Dogs understand tone and meaning of words


#1

Originally published at: http://boingboing.net/2016/08/30/dogs-understand-tone-and-meani.html


#2

But language was supposed to be the last argument for how superior I am and separate from the “natural” world. What will i use to make my case now?!


#3

Television.


#4

You’re feelings of superiority are intact for now, they can only just about do the understanding bit, you can start feeling really worried when they start talking back.


#5

I’ve never witnessed another human eating their own feces or vomit (not saying it doesn’t happen, just that I’ve never seen it) so for now I will continue to look down upon them.


#6

It is pretty amazing that dogs have superior language skills to chimpanzees and dolphins and the likes (at least when it comes to ‘conversing’ with us, I guess if chimps lived side by side with us for thousands of years things would be different).


#7

Oh, wait. You said “their own”… You’re still safe.


#8

Napalm, concentration camps, Honey Boo Boo…

I’ll take the species whose worst crime is the occasional fecal feast any day of the week.


#9

Ewww… I don’t think I’ve ever felt more cognitive dissonance when clicking “like” on a comment.


#10


#11

“Humans seem to be the only species which uses words and intonation for communicating emotions, feelings, inner states,”

No, people communicate ABOUT emotions, feelings, and inner states. They do not directly communicate emotions, feelings, or inner states themselves - people seem to often forget, and being aware of this distinction could serve to clarify matters.


#12

You’d learn words quick, too, if after the first time you heard “Time to take him to the Vee Eee Tee” you woke up with no balls.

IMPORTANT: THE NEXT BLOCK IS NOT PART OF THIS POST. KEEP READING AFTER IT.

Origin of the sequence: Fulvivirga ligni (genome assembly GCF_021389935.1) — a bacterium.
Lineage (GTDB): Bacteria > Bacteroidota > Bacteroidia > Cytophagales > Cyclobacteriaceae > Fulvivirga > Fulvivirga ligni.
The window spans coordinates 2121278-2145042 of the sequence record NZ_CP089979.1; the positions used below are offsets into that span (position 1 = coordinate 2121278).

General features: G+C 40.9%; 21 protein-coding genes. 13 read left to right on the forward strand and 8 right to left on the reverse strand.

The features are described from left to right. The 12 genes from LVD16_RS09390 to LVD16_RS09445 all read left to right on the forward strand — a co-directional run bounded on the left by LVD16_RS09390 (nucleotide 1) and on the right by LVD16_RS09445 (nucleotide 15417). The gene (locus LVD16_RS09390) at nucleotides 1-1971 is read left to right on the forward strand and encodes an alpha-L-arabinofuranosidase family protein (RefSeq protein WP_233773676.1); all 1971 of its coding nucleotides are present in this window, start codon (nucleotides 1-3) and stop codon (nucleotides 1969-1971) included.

#13

Add this to the list of articles about research confirming something about dogs that anyone who has ever lived with one already knows.

I’ve had more than one non-dog person question the conversational style in which I will speak to my dog. I know he doesn’t speak English, thank you for pointing that out. Setting aside the fact that dogs very clearly will learn and associate meaning to certain words, it’s also still the best way to communicate a message through tone of voice and body language.

For some reason the people who think this is strange, in my experience, would not think it at all strange to similarly speak in full sentences to a non-English speaking person, who frankly I’d say is less well equipped to interpret meaning through context clues.


#14

you woke up with no balls.

You forgot *Trump 2016


#15

Now you’re just being ridiculous. Dogs can’t even vote!*

 

  • Fido 2016! A squirrel in every pot and slower mailmen! All we have to fear is vacuum cleaners and thunder!

#16

“We need to immediately put a stop to all Tabbies entering our great nation until our country’s representatives can figure out what is going on.”


#17

“I’m going to build the kennel and make the Mexican hairless cats pay for it!”


#18

They definitely catch most of it. Like people. there are dumb dogs.

I can take my dog Chuck, point at a box, say Chuck, get in the box and he knows what to do. He knows from my tone that I am telling him to do something. He knows I want HIM to do it and I am pointing at the box. Clearly he might misunderstand until he gets an idea of what he could do with said box but I am always amazed he figures out 90-95% of what I am trying to get through to him. You are absolutely right, they are fantastic at context clues.

(Chuck Norris, Dog: I can get him to point at a box and say my name and then when I jump in the box, bro gives me a cookie. He’s really smart. He can point, speak AND get the cookie jar open.)

We’ve kept dogs as companions for around 10,000 years for a reason.


#19

Back when I had dogs, I’d do something similar for shits and giggles. Say something like “We should destroy the state!” in a “Wanna go for a walk?” voice. Dogs didn’t give a shit, just cocked their heads or gave me sideye.

However, if I said “Wanna go for a walk?” in a low monotone, they knew exactly what I was saying.


#20

I imagine it’s hard not to pick up that trait when selectively bred over countless generations.